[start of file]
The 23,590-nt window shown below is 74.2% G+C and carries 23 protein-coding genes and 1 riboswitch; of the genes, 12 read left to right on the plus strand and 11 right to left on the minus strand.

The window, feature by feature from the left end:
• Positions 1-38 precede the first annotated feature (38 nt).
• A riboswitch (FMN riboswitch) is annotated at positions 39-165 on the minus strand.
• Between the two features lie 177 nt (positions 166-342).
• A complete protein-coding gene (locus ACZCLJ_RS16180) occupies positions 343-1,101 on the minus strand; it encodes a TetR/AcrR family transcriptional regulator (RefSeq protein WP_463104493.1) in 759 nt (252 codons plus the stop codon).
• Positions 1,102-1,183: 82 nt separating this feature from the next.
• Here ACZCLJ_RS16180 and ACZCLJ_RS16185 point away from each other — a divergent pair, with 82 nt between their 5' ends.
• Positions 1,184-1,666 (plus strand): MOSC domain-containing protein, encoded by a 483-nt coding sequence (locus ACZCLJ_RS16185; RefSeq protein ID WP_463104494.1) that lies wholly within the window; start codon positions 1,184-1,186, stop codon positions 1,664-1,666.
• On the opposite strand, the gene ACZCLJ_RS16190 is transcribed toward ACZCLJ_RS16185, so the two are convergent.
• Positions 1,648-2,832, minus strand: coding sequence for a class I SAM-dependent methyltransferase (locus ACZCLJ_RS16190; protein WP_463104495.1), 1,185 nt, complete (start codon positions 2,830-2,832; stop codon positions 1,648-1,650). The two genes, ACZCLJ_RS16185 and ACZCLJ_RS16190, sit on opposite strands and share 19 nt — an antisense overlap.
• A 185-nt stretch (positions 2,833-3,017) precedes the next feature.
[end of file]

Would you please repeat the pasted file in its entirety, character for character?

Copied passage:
The 23,590-nt window shown below is 74.2% G+C and carries 23 protein-coding genes and 1 riboswitch; of the genes, 12 read left to right on the plus strand and 11 right to left on the minus strand.

The window, feature by feature from the left end:
• Positions 1-38 precede the first annotated feature (38 nt).
• A riboswitch (FMN riboswitch) is annotated at positions 39-165 on the minus strand.
• Between the two features lie 177 nt (positions 166-342).
• A complete protein-coding gene (locus ACZCLJ_RS16180) occupies positions 343-1,101 on the minus strand; it encodes a TetR/AcrR family transcriptional regulator (RefSeq protein WP_463104493.1) in 759 nt (252 codons plus the stop codon).
• Positions 1,102-1,183: 82 nt separating this feature from the next.
• Here ACZCLJ_RS16180 and ACZCLJ_RS16185 point away from each other — a divergent pair, with 82 nt between their 5' ends.
• Positions 1,184-1,666 (plus strand): MOSC domain-containing protein, encoded by a 483-nt coding sequence (locus ACZCLJ_RS16185; RefSeq protein ID WP_463104494.1) that lies wholly within the window; start codon positions 1,184-1,186, stop codon positions 1,664-1,666.
• On the opposite strand, the gene ACZCLJ_RS16190 is transcribed toward ACZCLJ_RS16185, so the two are convergent.
• Positions 1,648-2,832, minus strand: coding sequence for a class I SAM-dependent methyltransferase (locus ACZCLJ_RS16190; protein WP_463104495.1), 1,185 nt, complete (start codon positions 2,830-2,832; stop codon positions 1,648-1,650). The two genes, ACZCLJ_RS16185 and ACZCLJ_RS16190, sit on opposite strands and share 19 nt — an antisense overlap.
• A 185-nt stretch (positions 2,833-3,017) precedes the next feature.